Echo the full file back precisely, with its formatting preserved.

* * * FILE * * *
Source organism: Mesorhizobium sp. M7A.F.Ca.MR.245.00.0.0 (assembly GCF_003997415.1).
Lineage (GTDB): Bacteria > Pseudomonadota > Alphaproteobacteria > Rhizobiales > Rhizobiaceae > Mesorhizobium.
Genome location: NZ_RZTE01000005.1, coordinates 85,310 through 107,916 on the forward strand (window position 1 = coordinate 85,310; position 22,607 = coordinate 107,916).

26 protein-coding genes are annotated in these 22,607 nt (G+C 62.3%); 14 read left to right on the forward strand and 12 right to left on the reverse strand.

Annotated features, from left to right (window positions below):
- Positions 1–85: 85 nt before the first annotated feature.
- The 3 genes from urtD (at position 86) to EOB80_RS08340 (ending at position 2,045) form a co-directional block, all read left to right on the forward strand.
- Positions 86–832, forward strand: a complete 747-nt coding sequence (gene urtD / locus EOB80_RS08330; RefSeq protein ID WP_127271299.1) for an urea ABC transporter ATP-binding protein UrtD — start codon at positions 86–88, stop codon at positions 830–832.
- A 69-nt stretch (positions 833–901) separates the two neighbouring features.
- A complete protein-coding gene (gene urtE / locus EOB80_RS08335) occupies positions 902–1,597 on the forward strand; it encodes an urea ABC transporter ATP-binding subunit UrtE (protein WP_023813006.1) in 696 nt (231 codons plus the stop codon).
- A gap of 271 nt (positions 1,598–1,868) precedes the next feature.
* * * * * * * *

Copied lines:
Source organism: Mesorhizobium sp. M7A.F.Ca.MR.245.00.0.0 (assembly GCF_003997415.1).
Lineage (GTDB): Bacteria > Pseudomonadota > Alphaproteobacteria > Rhizobiales > Rhizobiaceae > Mesorhizobium.
Genome location: NZ_RZTE01000005.1, coordinates 85,310 through 107,916 on the forward strand (window position 1 = coordinate 85,310; position 22,607 = coordinate 107,916).

26 protein-coding genes are annotated in these 22,607 nt (G+C 62.3%); 14 read left to right on the forward strand and 12 right to left on the reverse strand.

Annotated features, from left to right (window positions below):
- Positions 1–85: 85 nt before the first annotated feature.
- The 3 genes from urtD (at position 86) to EOB80_RS08340 (ending at position 2,045) form a co-directional block, all read left to right on the forward strand.
- Positions 86–832, forward strand: a complete 747-nt coding sequence (gene urtD / locus EOB80_RS08330; RefSeq protein ID WP_127271299.1) for an urea ABC transporter ATP-binding protein UrtD — start codon at positions 86–88, stop codon at positions 830–832.
- A 69-nt stretch (positions 833–901) separates the two neighbouring features.
- A complete protein-coding gene (gene urtE / locus EOB80_RS08335) occupies positions 902–1,597 on the forward strand; it encodes an urea ABC transporter ATP-binding subunit UrtE (protein WP_023813006.1) in 696 nt (231 codons plus the stop codon).
- A gap of 271 nt (positions 1,598–1,868) precedes the next feature.